Friday, June 5, 2015
Packing for Mars: The Curious Science of Life in the Void by Mary Roach
Roach is a master of taking a topic (like cadavers, sex, and in this case, space travel) and deconstructing it, showing its many facets...whether interesting, surprising, or even a bit awkward. Packing for Mars is the tell all for space travel. Besides providing somewhat of a history of the international space program, Roach gives the nitty gritty of space logistics: how NASA obsesses over a mission, the research associated with space travel, the personality testing, the mission simulations, how astronauts eat, drink, poop, and maneuver in a tin can in clunky suits in zero gravity. Besides participating in interviews with those involved, Roach also participates herself, when possible.
Take parabolic flights, for example. Besides being a novel way to spend your time, they are used for research and training for the space program. Imagine flying in a jet that goes high enough into the atmosphere to reach zero gravity for twenty seconds before hurtling back down to earth for ten seconds, only to repeat this endeavor 29 more times. Under the auspices of research, Roach participates in such a flight to give a first hand account of what it's like (spoiler - depends on your propensity for motion sickness).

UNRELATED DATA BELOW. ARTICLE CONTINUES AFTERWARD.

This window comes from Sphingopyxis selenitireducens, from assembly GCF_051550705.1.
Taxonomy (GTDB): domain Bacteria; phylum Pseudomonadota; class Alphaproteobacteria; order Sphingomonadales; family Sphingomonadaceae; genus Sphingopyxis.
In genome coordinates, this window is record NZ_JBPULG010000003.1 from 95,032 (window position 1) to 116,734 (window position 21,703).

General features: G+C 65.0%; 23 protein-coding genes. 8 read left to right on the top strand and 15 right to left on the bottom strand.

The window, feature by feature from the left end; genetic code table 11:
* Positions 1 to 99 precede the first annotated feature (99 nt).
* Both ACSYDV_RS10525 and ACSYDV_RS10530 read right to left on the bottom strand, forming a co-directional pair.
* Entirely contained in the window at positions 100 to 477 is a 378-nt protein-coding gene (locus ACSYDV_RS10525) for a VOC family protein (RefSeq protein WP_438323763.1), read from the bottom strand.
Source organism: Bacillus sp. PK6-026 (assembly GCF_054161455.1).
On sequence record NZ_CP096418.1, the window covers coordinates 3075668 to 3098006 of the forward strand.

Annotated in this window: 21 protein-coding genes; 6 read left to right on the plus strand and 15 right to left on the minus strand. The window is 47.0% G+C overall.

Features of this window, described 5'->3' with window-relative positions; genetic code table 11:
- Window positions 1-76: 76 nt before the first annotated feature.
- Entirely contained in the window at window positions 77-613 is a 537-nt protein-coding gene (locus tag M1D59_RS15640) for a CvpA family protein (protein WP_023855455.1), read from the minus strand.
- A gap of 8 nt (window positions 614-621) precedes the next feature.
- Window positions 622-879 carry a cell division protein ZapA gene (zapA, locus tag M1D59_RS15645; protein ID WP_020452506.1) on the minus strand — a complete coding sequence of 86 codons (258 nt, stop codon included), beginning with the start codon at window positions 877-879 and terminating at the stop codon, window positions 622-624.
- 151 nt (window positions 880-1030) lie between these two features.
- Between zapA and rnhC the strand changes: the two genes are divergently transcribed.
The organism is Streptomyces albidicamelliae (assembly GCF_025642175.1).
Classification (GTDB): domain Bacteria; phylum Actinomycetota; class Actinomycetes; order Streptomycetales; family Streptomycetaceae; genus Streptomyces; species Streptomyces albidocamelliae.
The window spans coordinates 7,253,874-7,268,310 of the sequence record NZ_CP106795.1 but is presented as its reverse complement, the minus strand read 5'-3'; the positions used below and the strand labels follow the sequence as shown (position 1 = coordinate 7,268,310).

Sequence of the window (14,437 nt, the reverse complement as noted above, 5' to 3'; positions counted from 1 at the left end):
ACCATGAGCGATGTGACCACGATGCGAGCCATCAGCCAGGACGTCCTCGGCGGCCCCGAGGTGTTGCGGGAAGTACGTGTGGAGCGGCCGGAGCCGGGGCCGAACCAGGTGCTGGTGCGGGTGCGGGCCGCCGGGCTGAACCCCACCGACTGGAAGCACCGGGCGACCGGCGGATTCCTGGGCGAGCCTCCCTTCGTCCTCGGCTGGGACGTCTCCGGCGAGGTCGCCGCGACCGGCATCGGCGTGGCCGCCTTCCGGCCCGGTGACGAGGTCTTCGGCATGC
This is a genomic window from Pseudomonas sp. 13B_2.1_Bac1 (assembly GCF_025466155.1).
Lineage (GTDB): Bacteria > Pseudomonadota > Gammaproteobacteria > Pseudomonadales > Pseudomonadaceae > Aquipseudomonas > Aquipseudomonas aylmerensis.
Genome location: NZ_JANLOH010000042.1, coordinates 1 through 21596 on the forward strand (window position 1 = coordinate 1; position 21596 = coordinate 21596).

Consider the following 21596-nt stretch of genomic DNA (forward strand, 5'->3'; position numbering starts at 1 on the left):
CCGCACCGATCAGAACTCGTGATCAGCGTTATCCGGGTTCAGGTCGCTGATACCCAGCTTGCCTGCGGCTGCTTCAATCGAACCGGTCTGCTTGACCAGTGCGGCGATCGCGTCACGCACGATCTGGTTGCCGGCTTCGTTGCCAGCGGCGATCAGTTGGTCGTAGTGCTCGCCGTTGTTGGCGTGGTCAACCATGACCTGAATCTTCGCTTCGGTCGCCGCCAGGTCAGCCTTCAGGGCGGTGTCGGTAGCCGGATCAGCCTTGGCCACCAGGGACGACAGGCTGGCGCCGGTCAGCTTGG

Of course, I call bullshit on Roach not participating in some other studies, like the ones where you lay in a bed at a -6 degree decline for weeks to see the effect on one's body (in a pseudo simulation of zero gravity). Or the "all cube diet" or "forty-two days of milkshakes" diet (not as enticing as it sounds). Honestly, the chapter on space food depressed me, which was kinda her point. Food from tubes really should be relegated to those in a vegetative state. I hear the meals up there have vastly improved...but that still leaves lots of room for hijinks.
Roach also reveals tidbits here and there that you just can't anticipate until you send people up in space. Things like how plants used for experiments in space cannot be edible. Otherwise astronauts nostalgic for something besides toothpaste to eat will end up eating the science experiments as well.
Or there's the scary prospect of losing an astronaut to space euphoria, the phenomenom whereby an astronaut on a spacewalk achieves such a feeling of awe that it threatens to overtake good sense and prevents him from returning to the spaceship.
There are also chapters on animals in space, simulated space missions on earth, and the little-known science behind keeping floating vomit out of your space helmet. The chapter on space hygiene was rife with unwelcome terms like "underarm sweat supplies," "restricted-bathing experiment," and "odor plateau."
If none of this interests you, perhaps you enjoy reading technical papers and users manuals for furniture assembly. Otherwise, you'll probably enjoy this book, or find it eye opening, to say the least.